- Mary Caldwell For the AJC
Atlanta's High Museum of Art is the leading art museum in the Southeast, housing a large permanent collection of more than 15,000 works ranging from ancient to contemporary.
The museum has a particularly diverse array of highlights, including American and European paintings and sculptures, one of the largest collections of civil rights-era prints in the U.S. and a significant folk and self-taught art collection.
For High Museum hours, location and and ticket details, click here.
If you're visiting Atlanta’s High Museum, these are the 6 must-see art works in 2017, according to the museum's staff:
Djenne artist, Mali, "Portrait of Sogolon, Mother of Sundiata, Founder of the Empire of Mali"
Location: African Art galleries, Wieland Pavilion, lower level
Why it's a must-see: The art of ancient Africa is a particular strength of the High's African art collection, and this unusually animated, elegant sculpture is a wonderful representation. It's been dated to between 1214 and 1514, which was the height of the Mali Empire – one of the largest kingdoms the world has ever known. The sculpture depicts a snake wrapping around a female torso, the subject of which has been identified as Sogolon, mother of the founder of the Mali Empire.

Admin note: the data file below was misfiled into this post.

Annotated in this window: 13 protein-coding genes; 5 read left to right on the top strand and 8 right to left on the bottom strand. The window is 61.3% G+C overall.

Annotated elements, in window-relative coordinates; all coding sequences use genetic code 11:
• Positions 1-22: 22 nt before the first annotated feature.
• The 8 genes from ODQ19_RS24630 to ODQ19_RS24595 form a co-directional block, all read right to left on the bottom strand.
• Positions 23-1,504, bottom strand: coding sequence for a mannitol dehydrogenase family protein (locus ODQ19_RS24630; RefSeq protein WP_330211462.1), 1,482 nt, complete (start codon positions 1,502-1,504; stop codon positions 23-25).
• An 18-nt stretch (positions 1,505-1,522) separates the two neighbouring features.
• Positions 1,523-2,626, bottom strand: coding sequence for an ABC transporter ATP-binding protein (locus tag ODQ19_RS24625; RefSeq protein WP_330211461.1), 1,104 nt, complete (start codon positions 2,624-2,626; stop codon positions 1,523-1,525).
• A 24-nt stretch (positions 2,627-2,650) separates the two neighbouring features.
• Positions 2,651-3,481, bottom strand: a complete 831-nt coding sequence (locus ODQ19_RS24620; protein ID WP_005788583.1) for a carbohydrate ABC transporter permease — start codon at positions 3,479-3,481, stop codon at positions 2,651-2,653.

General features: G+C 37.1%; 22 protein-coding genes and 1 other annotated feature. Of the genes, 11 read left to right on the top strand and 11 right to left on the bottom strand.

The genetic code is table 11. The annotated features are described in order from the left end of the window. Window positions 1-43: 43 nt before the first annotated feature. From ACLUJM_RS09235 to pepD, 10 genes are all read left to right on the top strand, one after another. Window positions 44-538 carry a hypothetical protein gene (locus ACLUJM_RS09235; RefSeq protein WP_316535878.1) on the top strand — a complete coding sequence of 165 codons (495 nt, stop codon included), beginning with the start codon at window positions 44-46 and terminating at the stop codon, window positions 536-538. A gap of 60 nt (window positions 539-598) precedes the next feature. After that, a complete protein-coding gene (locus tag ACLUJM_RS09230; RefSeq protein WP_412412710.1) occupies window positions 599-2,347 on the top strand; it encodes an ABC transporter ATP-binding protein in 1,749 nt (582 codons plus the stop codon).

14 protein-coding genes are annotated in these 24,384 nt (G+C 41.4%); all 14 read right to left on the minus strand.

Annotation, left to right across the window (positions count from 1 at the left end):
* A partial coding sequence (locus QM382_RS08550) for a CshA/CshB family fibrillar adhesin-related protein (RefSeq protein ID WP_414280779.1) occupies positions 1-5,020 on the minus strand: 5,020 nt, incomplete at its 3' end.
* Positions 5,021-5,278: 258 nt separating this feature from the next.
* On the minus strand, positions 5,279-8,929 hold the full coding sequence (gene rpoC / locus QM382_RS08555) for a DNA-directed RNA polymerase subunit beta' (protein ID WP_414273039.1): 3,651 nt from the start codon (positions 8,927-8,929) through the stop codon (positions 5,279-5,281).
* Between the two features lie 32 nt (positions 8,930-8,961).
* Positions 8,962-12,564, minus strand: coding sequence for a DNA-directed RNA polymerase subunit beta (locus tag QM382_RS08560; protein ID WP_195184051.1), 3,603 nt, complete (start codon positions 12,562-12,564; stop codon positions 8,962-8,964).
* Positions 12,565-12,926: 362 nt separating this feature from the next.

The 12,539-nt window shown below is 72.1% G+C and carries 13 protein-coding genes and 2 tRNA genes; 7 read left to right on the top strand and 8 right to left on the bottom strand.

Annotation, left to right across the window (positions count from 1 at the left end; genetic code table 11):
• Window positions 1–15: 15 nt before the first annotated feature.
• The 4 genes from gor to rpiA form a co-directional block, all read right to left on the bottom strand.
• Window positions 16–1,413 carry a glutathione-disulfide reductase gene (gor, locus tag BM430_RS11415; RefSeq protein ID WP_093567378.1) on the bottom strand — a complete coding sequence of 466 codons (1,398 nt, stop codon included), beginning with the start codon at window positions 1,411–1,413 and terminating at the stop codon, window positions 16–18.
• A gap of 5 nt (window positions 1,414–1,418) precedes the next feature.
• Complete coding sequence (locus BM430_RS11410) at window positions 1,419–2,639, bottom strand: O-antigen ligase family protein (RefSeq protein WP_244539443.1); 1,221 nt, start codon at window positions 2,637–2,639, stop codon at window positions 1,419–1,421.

Marcel Wanders, "Crochet Chair, prototype," 2006, crocheted fiber and epoxy resin
Location: Contemporary design galleries, Stent Wing, Skyway level
Why it's a must-see: The Crochet chair was formed of hand-crocheted pieces dipped in resin and is a part of the High's growing collection of international contemporary design artwork. Dutch artist Marcel Wanders' pieces show a range of material, process, intent and form, in addition to maintaining an element of surprise in each. The chair's upholstery, a traditionally decorative element, also functions as its structural element.
Claude Monet, "Autumn on the Seine, Argenteuil," 1873, oil on canvas
Location: European Art galleries, Stent Family Wing, second level, Gallery 204
Why it's a must-see: It's representative of the works of the late-19th-century impressionists, whose works were often created outside and captured their immediate impressions. Monet may have painted it from the small boat he converted into a floating studio, and his use of brilliant colors is mirrored in the waters below, making it hard to distinguish between the reflected colors and their sources.
Nellie Mae Rowe, "When I was a Little Girl," 1978, crayon, oil pastel, marker, colored pencil and graphite on paper
Location: Folk and self-taught art galleries, Stent Wing, Skyway Level
Why it's a must-see: Nellie Mae Rowe lived on Paces Ferry Road in Vinings, Georgia, in a home known as "Nellie's Playhouse." It was decorated with found-object installations, handmade dolls, chewing gum sculptures and hundreds of drawings. The High's folk and self-taught art collection is one of the world's most significant public repositories of contemporary American self-made art and also features works from Howard Finster, another famous Georgia artist who was self-taught.